Technology, Industry

Friday Flash: "IDX Light", Homes.com, and the suede covered Lite-Brite

Author
Brian Boero
No.
588
Please excuse the mess. This page is currently under construction.

The NAR Midyear is upon us. It’s fixin’ to be a doozy.

For the record, I do not think the “franchise IDX rule” will be reversed (nor, in my opinion, should it); and the IDX Workgroup’s proposed rule for IDX display beyond websites will likely stand too.

But the debates will be interesting.

The sanest thing I have read in the pre-midyear buzz-making is Mike Wurzer’s post about IDX and innovation. It was a tangent off his main point that gave me the most food for thought:

…terms of use could be different for different parts of the IDX data, such as a simple ad containing a few data fields versus the entire listing.  Clearly, the need to protect the entire data feed is different than the need to protect the basic advertisement implicit in each IDX listing.

The debate about whether listings are ads or proprietary content (and therefore whether or not their use on the web should be looked at primarily as content licensing or distribution) is an old one. And it’s not going to end. But the notion that an “IDX Light” could be conceived with somewhat looser terms of use than full IDX might be a path forward. Let the “implicit advertising” Mike references be just that.

I stare at real estate websites for several hours each day. And I can report to you that real estate agent photography is still awful. Flea market-grade merchandizing, for the most part.

But the tools for taking, composing and editing photos just keep coming.

This week, Aviary released a photo API that allows developers to integrate simple online editing, effects and enhancements with their products. It’s very slick.

MLS software vendors would do well to consider this. It won’t disperse the flea market, but it might shrink it just a bit.

I have received six press releases from Homes.com in the past three weeks.

The headline from the latest read:

Homes.com Supports Syndication Bill of Rights”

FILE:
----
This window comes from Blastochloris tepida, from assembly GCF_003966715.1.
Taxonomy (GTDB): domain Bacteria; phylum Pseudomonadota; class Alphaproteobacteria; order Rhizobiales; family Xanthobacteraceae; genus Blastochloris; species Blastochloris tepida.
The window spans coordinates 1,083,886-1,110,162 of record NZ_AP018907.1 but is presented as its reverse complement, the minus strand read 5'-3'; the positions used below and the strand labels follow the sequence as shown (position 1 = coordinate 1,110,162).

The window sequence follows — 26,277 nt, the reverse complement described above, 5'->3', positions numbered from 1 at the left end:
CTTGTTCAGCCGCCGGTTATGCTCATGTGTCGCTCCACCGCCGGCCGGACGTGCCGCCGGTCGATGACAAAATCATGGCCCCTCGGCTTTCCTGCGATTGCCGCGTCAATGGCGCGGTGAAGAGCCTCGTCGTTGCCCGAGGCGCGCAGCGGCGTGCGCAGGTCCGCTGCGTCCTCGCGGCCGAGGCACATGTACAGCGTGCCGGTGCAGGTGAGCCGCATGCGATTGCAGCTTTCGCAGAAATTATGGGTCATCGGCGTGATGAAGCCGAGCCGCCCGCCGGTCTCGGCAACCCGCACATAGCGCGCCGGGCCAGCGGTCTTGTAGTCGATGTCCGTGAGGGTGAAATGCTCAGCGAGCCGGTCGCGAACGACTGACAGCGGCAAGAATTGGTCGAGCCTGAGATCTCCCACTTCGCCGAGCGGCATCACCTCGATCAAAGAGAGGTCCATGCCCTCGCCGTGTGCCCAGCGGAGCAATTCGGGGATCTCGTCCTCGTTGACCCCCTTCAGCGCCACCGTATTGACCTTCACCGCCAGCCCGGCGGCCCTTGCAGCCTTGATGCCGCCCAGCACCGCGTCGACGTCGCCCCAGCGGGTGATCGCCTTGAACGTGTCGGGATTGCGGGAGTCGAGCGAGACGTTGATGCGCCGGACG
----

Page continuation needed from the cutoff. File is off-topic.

This is pandering, of course, but I give them credit for taking jabs at the soft underbelly of their better-funded competition. In this case, they are positioning off the perception that Trulia and Zillow are taking inappropriate liberties with listings by expressing support for a syndication policy advocated by Clareity Consulting. Smart play.

I’ve received some weird stuff from the recently, too. Like numbers they claimed showed them beating Zillow and Trulia in traffic referred out and on-site engagement. I’m not sold on that, but it’s good to see them making some noise even as Dominion’s Dominion decays.

A startup called TaskRabbit launched this week that allows you to hire background-checked “experts” to perform tasks like walking your dog or picking up your take-out order at a restaurant.

It made me wonder if one day we’ll see real estate services in this low-value mix.

Before you call me nuts, think about the fate of an industry that tells the marketplace it offers “trusted advisors” or “expert negotiators” but continues to provoke its own decline by acting in an entirely different manner.

I know, old rant. But ensuring my preposterous musing stays just that will require pros with chops and brands with balls to step up and shape an industry less tolerant of incompetence in its midst.

Nielsen released some interesting data about the relationship between tablet and PC usage and sales. Bottom line: Make sure your website works well on a tablet. Now.

Every couple weeks Google posts a “Google Apps” highlights post on its official blog. At the end they name a sampling of customers that have “Gone Google.” Increasingly – including this past week – that list includes a real estate brokerage.

We continue to encounter brokerages that shovel money desperately needed to update technology and marketing systems into things like network servers, routers, Exchange licenses and the staff needed to administer them.

Google Apps isn’t free, but it almost always pencils out better. Interested in your take on the pros/cons.

My “Fun to look at” item this week is a creation of the Google Data Arts Team that visualizes searches by language. It’s like a globular, suede covered Lite-Brite and is quite soothing.

Enjoy!